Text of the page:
If you wonder why obstetrics is so aggressive

Second Largest Medical Malpractice verdict in Pennsylvania since 2000.

Pottstown Hospital Ordered to Pay $78.5 Million (Philadelphia Business Journal)
May 4, 2012

By Jeff Blumenthal and John George, Staff Writers

A Philadelphia jury ordered Pottstown Memorial Medical Center to pay $78.5 million Friday in a medical malpractice verdict in a case involving a child who suffered severe brain damage as a result of alleged negligence.

The child, now 3, has severe spastic quadriplegic cerebral palsy resulting from an 81-minute delay in performance of an emergency cesarean section delivery.

The case was tried, beginning on April 13, in front of Philadelphia Common Pleas Judge Mark I. Bernstein. The damages award includes payments for future medical care, lost earnings, pain and suffering for the child as well as emotional distress for the baby’s mother, Victoria Upsey.

Plaintiffs attorney Daniel Weinstock of Feldman Shepherd Wohlgelernter Tanner Weinstock & Dodig of Philadelphia said birth injury cases are always emotional matters, but the facts of this case were particularly shocking because the reason this delivery was delayed was that the obstetrician thought the baby was dead.

“He performed an ultrasound examination with outdated, insensitive, and poorly maintained equipment provided to him by the hospital, Pottstown Memorial Medical Center,” Weinstock said. “He actually told my client her baby had died, then 81 minutes later, the baby had come back to life.”

“We are disappointed in today’s verdict and plan to appeal,” the hospital said in a statement.

Pottstown Memorial is owned and operated by Community Health Systems (NYSE:CYH), a hospital management company based in Franklin, Tenn. Its lawyers were not available immediately for comment either.
http://www.feldmanshepherd.com/361-media-coverage-Pottstown-Hospital-Ordered-to-Pay-785-Million-Philadelphia-Business-Journal-.php

6 thoughts on “If you wonder why obstetrics is so aggressive

  1. I get it but this also raises a lot of questions for me about what actually constitutes safe birth practice and and how/why does CP happen.

    • “He actually told my client her baby had died, then 81 minutes later, the baby had come back to life.” This is yet another instance where an ultrasound is worse than useless. The article doesn’t say what drugs and shenanigans had occurred prior to that wrong “death” diagnosis. This court/malpractice award scenario makes drs so terrified of birthing women that everyone gets treated like a time bomb ready to explode. Everyone loses.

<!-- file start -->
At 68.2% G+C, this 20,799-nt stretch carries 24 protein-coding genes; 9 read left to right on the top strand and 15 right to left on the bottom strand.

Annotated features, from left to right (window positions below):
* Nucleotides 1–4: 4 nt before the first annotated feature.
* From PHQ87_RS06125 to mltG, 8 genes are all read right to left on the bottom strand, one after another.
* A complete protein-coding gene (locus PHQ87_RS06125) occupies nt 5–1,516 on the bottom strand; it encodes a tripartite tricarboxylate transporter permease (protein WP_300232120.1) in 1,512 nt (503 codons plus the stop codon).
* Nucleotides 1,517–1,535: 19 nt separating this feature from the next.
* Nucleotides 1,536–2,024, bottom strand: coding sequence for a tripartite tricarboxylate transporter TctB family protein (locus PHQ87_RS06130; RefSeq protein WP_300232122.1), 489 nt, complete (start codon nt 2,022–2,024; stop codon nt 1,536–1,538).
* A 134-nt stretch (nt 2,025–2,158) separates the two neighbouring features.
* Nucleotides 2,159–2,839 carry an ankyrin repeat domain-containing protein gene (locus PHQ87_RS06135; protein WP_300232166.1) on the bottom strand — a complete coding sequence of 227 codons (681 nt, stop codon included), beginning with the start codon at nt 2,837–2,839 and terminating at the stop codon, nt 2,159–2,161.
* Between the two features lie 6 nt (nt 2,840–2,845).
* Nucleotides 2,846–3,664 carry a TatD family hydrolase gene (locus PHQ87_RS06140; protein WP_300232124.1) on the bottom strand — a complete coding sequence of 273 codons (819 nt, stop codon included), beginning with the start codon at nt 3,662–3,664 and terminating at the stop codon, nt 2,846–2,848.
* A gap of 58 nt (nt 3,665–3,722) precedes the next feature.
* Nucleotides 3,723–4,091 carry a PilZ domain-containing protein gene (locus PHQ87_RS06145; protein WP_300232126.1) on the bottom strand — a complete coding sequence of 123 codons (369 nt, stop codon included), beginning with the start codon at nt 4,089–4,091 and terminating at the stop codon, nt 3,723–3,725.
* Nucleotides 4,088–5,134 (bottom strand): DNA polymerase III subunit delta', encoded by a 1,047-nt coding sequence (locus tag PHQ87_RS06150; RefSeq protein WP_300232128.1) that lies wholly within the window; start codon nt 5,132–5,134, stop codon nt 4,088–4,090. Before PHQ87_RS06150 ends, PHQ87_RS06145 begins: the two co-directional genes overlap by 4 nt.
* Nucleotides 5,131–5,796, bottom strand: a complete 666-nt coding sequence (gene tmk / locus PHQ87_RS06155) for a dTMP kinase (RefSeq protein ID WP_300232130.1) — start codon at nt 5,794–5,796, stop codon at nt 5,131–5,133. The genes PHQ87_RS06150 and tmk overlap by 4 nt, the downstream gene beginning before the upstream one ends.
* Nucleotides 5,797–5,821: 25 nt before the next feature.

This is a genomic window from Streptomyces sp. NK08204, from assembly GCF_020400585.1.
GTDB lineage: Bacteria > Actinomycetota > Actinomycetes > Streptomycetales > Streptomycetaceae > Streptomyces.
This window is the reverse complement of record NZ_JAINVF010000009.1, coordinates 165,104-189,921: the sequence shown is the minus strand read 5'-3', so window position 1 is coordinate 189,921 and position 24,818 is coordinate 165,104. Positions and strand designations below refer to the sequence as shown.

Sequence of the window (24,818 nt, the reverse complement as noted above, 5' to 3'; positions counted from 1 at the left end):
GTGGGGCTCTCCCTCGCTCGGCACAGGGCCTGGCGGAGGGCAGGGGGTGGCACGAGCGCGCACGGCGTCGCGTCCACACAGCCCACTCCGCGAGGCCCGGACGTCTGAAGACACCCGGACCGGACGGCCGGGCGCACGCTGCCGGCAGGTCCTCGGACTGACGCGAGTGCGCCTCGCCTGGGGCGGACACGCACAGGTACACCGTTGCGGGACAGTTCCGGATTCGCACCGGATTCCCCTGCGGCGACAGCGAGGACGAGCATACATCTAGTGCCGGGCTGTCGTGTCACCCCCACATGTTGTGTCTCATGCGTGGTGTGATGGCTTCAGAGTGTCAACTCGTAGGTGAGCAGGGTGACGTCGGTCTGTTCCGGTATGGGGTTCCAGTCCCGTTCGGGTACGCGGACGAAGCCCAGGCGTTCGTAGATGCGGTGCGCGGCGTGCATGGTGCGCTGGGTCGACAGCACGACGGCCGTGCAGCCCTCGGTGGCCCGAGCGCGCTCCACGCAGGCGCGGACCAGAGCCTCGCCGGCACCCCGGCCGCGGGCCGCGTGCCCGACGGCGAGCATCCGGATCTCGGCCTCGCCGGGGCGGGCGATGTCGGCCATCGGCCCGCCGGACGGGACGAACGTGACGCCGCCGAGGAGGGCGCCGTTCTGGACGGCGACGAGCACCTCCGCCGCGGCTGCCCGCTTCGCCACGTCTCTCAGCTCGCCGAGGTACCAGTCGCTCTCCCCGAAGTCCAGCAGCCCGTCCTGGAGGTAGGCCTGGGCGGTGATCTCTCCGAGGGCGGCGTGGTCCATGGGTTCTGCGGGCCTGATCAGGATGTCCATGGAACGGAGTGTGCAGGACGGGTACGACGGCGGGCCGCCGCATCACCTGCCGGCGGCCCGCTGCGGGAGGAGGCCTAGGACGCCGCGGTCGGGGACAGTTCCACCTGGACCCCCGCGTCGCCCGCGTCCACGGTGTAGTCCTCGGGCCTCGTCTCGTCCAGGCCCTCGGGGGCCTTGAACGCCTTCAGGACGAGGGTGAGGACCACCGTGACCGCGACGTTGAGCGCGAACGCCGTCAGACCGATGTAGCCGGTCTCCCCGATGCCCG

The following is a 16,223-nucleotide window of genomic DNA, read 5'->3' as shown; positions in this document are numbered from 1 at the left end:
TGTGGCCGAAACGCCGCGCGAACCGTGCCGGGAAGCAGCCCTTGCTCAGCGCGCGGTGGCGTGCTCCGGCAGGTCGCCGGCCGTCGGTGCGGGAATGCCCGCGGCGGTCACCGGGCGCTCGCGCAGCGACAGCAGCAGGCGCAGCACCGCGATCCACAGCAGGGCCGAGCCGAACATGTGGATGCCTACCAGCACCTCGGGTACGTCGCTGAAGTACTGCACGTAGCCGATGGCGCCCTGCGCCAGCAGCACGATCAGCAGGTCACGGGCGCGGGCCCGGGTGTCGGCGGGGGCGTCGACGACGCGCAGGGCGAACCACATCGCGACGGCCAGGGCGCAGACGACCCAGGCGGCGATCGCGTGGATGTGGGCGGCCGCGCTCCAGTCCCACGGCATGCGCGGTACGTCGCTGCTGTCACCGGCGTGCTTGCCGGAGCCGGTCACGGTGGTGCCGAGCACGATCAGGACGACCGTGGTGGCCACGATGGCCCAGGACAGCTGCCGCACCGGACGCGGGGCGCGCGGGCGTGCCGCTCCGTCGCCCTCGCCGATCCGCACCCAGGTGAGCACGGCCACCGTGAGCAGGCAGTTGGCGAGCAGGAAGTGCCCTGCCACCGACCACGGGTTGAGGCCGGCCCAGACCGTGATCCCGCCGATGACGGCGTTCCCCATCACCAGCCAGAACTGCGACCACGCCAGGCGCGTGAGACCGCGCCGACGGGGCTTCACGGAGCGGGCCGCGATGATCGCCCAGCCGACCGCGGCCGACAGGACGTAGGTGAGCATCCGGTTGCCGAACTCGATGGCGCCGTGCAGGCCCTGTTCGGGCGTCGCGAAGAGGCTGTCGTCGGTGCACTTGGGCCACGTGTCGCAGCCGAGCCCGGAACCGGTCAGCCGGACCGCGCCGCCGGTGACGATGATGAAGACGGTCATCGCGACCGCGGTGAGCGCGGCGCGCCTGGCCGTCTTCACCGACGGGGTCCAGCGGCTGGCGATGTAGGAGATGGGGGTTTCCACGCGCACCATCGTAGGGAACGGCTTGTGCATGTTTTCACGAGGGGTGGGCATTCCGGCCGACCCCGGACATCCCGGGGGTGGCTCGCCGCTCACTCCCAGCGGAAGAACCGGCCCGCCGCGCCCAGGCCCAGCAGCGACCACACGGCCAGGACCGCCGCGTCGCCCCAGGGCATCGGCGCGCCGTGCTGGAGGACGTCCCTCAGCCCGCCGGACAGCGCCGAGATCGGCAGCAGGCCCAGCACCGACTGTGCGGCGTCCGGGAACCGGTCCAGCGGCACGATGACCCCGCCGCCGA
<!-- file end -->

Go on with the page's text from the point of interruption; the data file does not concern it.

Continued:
What causes cerebral palsy? It is thought to be a period of oxygen deprivation in utero. Forceps pull outs are often involved. Forceps/vacuum extractions go hand in hand with women having epidurals.

      Some harm in obstetrics is caused by human error and imperfection on the part of the caregivers. Some harm to babies is a result of parents thinking that someone will save their baby even though they live reckless lives and don’t help themselves. Rarely, but sometimes, even with the most dedicated parents who have completely natural births, things can happen that lead to trauma to the baby and there is no visible reason for what happened. The idea that a cesarean is the answer to everything is ridiculous but it salves the mind that thinks “The more stuff that was DONE, the better.” It’s a multi-faceted problem but you just don’t see a case of “cerebral palsy, quadripalegia” from a home birth. Drs are frantically looking for a genetic marker for CP or evidence that points to the CP happening long before the day of the birth. Of course, they would like to get that diagnosis of cerebral palsy as far away from them being blamed as possible. When the woman is numb from her breasts to her toes (epidural), someone will have to haul that baby out of her, some way. There’s no way to safely give birth and not feel anything. Women need to grapple with that bottom line.

      • “There’s no way to safely give birth and not feel anything. Women need to grapple with that bottom line.”

        So, so, so, so, SO true. I’m a doula and I attend lots of homebirths. One of the hardest things to get women to understand is that a home birth is a safe birth and it will hurt less, but it’s not a pain-free birth. Even women who make all the right, pro-natural choices still have to process that societally imprinted aversion to pain. What a shame, women have so much trouble viewing the pain as a rite of passage and a necessity until after the birth (and even then….)